Turkish Airlines is the largest carrier in the world by number of passenger destinations with a total of 315 destinations. Also, no other airline has more non-stop destinations from a single airport or more countries served at 126 countries in total. So, odds are you’re likely to fly with Turkish airlines at some point in your travels, especially if you fly often with airlines that are part of the Star Alliance.
For this trip, I got to fly on a brand new Airbus A321neo, which is Airbus’s new single aisle plane with much quieter engines. For a short haul flight on a single aisle plane, the Turkish Airlines Business Class was the best I’ve ever flown within Europe. Many European airlines, such as Lufthansa, have economy class seats with the middle seat empty as their short haul “business class”. So, when I walked into this brand new A321neo and saw large beautiful seats, I was blown away.
Turkish Airlines is a member of the Star Alliance, so that means you can use miles from Alliance members such as United, Singapore Air, or LifeMiles (Avianca) mileage programs to book award flights. I recently purchased a bunch of miles from one of the LifeMiles promotions that seems to occur every 6 months or so.
For this flight, the cost was 27,000 miles plus $25 in taxes. For the most part, the LifeMiles program does pass on as many fees like other programs, such as the Singapore Krisflyer program.
Turkish Airlines 1706 Stuttgart (STR) to Istanbul (IST) Cabin: Business Class Seat: 5A Aircraft: A321neo Flight Time: 2h, 30m
I often use the “Plane Finder” app to lookup the age of the plane and other stats. I was amazed to see the plane was only two months old. More amazing was looking out of a window with zero scratches or forehead prints obstructing my view.
Cabin Atmosphere (5/5)
For a single aisle, short haul plane, this was the best flight experience I ever had on this type of aircraft. The engine noise was significantly reduced due to the New Engine Option (NEO), which made the flight more comfortable. Furthermore, the temperature was kept at an ideal level and the plane was outfitted with cabin lighting that changed colors to help passengers adjust.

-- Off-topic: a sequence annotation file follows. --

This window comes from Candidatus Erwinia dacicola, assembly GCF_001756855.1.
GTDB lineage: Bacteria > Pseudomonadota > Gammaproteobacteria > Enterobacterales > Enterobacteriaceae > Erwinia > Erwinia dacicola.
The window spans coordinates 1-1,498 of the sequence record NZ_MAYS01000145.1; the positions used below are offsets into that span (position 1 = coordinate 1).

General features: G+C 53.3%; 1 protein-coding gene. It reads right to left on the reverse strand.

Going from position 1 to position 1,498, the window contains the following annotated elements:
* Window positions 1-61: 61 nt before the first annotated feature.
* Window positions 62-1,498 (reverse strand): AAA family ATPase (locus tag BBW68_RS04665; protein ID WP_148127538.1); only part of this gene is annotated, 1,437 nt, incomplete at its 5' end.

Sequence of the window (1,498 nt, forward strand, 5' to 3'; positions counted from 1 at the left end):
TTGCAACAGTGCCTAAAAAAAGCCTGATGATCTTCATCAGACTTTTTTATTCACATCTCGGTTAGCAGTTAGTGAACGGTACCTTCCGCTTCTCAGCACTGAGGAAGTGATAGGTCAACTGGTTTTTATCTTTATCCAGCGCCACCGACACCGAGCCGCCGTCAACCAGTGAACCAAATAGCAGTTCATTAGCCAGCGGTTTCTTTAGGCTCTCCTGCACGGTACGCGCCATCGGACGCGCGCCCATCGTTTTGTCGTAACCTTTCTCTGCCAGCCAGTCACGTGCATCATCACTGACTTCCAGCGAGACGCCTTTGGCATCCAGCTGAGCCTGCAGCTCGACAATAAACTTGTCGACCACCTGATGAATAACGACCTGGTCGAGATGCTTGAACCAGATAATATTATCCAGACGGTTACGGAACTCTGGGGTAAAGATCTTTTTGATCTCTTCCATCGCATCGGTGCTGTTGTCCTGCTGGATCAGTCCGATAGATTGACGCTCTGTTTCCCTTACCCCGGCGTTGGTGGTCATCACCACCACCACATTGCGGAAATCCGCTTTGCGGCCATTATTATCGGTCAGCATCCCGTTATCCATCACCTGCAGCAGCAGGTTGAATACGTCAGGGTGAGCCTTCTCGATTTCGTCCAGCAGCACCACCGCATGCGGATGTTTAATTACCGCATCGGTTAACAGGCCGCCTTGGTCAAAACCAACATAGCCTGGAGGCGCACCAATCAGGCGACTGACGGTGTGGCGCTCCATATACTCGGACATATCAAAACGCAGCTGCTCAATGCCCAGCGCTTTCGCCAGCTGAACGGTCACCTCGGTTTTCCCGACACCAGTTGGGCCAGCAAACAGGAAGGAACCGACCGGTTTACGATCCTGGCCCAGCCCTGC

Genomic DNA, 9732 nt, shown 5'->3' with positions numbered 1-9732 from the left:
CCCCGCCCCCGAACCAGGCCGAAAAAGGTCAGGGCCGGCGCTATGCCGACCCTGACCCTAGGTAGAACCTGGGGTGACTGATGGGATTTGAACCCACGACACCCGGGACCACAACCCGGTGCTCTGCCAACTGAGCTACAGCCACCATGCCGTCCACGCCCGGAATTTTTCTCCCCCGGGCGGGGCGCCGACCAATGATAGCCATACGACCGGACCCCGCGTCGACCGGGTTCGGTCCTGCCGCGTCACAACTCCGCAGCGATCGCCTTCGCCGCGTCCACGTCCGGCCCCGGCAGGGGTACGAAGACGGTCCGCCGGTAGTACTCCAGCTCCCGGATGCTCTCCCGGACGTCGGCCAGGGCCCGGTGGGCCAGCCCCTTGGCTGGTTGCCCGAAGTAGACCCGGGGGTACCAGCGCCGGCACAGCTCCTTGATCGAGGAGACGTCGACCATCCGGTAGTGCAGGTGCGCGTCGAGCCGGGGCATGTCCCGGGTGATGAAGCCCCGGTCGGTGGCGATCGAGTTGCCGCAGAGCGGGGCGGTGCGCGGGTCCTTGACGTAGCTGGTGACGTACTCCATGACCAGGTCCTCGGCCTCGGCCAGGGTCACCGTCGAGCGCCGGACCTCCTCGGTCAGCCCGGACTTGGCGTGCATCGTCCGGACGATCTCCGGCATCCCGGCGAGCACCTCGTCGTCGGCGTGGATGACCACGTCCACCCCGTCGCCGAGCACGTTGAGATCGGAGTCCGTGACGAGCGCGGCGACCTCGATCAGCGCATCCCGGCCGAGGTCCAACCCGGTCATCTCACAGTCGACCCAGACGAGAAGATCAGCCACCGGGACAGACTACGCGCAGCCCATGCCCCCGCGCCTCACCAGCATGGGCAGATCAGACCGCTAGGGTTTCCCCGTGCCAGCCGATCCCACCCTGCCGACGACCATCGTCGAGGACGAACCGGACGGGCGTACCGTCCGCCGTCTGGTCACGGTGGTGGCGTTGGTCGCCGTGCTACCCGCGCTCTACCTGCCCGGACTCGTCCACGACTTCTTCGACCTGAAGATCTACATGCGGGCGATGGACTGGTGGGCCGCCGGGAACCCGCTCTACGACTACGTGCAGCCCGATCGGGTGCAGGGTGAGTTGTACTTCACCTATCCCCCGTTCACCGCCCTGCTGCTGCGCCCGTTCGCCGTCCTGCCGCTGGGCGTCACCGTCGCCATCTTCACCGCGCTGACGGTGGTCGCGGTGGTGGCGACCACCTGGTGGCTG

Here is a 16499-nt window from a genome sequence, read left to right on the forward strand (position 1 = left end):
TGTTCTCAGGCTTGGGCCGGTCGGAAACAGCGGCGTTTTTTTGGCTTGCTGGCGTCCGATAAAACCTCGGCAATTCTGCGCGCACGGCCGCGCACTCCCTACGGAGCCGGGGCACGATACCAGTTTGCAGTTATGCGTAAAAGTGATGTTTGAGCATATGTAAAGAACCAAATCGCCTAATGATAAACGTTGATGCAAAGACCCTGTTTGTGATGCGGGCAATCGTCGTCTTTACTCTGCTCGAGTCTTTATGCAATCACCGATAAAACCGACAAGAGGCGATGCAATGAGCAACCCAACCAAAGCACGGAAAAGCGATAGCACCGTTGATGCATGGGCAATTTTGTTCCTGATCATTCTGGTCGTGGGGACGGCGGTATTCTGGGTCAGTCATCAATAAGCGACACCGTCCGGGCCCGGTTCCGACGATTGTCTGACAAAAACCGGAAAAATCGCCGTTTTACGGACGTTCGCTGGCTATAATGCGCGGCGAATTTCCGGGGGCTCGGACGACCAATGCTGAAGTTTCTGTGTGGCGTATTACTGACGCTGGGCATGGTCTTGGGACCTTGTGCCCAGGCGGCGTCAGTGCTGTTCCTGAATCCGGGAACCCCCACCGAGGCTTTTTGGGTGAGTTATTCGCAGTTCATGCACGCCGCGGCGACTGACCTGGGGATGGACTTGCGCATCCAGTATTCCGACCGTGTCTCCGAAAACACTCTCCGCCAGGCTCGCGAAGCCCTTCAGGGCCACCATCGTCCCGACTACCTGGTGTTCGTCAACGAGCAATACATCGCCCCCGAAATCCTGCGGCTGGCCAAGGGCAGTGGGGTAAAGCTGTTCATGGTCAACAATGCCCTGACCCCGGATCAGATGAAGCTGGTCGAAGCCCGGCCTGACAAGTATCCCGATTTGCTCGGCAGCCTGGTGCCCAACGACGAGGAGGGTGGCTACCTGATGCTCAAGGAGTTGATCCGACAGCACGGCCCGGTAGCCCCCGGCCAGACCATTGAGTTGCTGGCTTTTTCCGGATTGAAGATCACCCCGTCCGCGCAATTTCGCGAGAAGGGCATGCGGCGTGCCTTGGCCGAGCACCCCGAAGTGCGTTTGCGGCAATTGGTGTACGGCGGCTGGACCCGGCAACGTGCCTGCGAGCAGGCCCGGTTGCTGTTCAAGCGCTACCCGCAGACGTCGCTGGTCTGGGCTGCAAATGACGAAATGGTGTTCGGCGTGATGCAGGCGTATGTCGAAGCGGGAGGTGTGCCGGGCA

Additionally, there was a wall between business class and economy class, as opposed to just a curtain.
For a short haul flight transiting across Europe, these seats were the best I’ve flown on single aisle business class. The legroom (34in of pitch) and width of the seat were certainly above average. Also, the seats had a modern sleek design to them that was pretty fancy. It appears that since the armrests were designed to be narrower, the seats were able to be wider than on the older Turkish Airlines business class seats on the A321.
Most of the time it can be a struggle to pull the try table out of an armrest, but on these seats, the trey table is spring loaded and just shots straight up and out.
The entertainment system was very impressive with a large screen, plenty of movies, and even some interesting video games like bowling.
The attempt to reduce single use plastic on this flight was appreciated.
While not Bose, the headphones on this flight were the best I ever received on a short haul flight.
Compared to flying short haul business class on other European airlines, where you get a sandwich and cheese, the meals on this flight were much more comprehensive. The Turkish Meze had a good variation of flavors and textures and the grilled lamb chops were delicious.
Boarding processes was a bit hectic, however business class passengers were able to be boarded first. The crew on board was super friendly and was quick to serve food and clean the cabin after meals were consumed.
WiFi was free and pretty decent since I was able to surf Instagram without any issues. However, WiFi service was a bit spotty and unavailable for short periods of time.
In conclusion, flying Turkish Airlines on their new A321neo, was the best short haul business class flight experience I ever had flying within Europe. The wide seats, extra legroom, quiet engines, and delicious food were way above average compared to other European short haul flights.
One of my biggest gripes with flying Lufthansa is that their transatlantic business class flights are great, except right up until you transfer to one of their smaller aircraft that is basically economy plus. With Turkish Airlines, it appears they are attempting to provide passengers with a quality business class experience across both their long and short haul flights.